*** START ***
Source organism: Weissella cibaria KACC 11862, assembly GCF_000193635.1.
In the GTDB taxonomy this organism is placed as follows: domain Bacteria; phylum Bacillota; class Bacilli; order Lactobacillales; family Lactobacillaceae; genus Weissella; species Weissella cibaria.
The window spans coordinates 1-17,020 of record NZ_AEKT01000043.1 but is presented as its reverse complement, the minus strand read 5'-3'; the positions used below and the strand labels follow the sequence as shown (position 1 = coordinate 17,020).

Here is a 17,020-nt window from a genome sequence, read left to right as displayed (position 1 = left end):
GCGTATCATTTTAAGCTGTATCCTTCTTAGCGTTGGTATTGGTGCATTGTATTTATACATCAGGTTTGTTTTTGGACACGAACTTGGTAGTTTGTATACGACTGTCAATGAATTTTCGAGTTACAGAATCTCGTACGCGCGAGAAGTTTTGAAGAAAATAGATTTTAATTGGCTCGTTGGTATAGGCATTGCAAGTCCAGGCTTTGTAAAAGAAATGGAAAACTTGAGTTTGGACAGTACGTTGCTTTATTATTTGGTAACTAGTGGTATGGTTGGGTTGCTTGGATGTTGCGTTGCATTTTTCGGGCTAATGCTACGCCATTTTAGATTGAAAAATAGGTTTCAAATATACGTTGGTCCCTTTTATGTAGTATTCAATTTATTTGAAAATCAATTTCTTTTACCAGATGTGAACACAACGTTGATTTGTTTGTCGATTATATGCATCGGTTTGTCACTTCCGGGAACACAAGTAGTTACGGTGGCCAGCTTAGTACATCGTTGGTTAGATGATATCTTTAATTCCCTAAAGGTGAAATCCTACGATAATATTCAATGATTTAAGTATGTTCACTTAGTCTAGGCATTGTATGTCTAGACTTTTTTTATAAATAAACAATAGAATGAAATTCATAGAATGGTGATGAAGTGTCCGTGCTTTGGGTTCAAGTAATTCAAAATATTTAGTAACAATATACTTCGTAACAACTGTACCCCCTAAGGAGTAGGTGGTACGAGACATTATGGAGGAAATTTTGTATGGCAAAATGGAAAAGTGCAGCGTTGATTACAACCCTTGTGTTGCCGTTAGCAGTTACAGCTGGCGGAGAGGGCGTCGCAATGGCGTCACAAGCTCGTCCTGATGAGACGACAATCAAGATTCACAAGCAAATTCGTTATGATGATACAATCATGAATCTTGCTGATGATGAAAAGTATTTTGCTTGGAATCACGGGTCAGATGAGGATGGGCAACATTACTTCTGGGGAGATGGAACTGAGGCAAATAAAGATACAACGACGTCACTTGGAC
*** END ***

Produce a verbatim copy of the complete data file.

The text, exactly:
Source organism: Weissella cibaria KACC 11862, assembly GCF_000193635.1.
In the GTDB taxonomy this organism is placed as follows: domain Bacteria; phylum Bacillota; class Bacilli; order Lactobacillales; family Lactobacillaceae; genus Weissella; species Weissella cibaria.
The window spans coordinates 1-17,020 of record NZ_AEKT01000043.1 but is presented as its reverse complement, the minus strand read 5'-3'; the positions used below and the strand labels follow the sequence as shown (position 1 = coordinate 17,020).

Here is a 17,020-nt window from a genome sequence, read left to right as displayed (position 1 = left end):
GCGTATCATTTTAAGCTGTATCCTTCTTAGCGTTGGTATTGGTGCATTGTATTTATACATCAGGTTTGTTTTTGGACACGAACTTGGTAGTTTGTATACGACTGTCAATGAATTTTCGAGTTACAGAATCTCGTACGCGCGAGAAGTTTTGAAGAAAATAGATTTTAATTGGCTCGTTGGTATAGGCATTGCAAGTCCAGGCTTTGTAAAAGAAATGGAAAACTTGAGTTTGGACAGTACGTTGCTTTATTATTTGGTAACTAGTGGTATGGTTGGGTTGCTTGGATGTTGCGTTGCATTTTTCGGGCTAATGCTACGCCATTTTAGATTGAAAAATAGGTTTCAAATATACGTTGGTCCCTTTTATGTAGTATTCAATTTATTTGAAAATCAATTTCTTTTACCAGATGTGAACACAACGTTGATTTGTTTGTCGATTATATGCATCGGTTTGTCACTTCCGGGAACACAAGTAGTTACGGTGGCCAGCTTAGTACATCGTTGGTTAGATGATATCTTTAATTCCCTAAAGGTGAAATCCTACGATAATATTCAATGATTTAAGTATGTTCACTTAGTCTAGGCATTGTATGTCTAGACTTTTTTTATAAATAAACAATAGAATGAAATTCATAGAATGGTGATGAAGTGTCCGTGCTTTGGGTTCAAGTAATTCAAAATATTTAGTAACAATATACTTCGTAACAACTGTACCCCCTAAGGAGTAGGTGGTACGAGACATTATGGAGGAAATTTTGTATGGCAAAATGGAAAAGTGCAGCGTTGATTACAACCCTTGTGTTGCCGTTAGCAGTTACAGCTGGCGGAGAGGGCGTCGCAATGGCGTCACAAGCTCGTCCTGATGAGACGACAATCAAGATTCACAAGCAAATTCGTTATGATGATACAATCATGAATCTTGCTGATGATGAAAAGTATTTTGCTTGGAATCACGGGTCAGATGAGGATGGGCAACATTACTTCTGGGGAGATGGAACTGAGGCAAATAAAGATACAACGACGTCACTTGGAC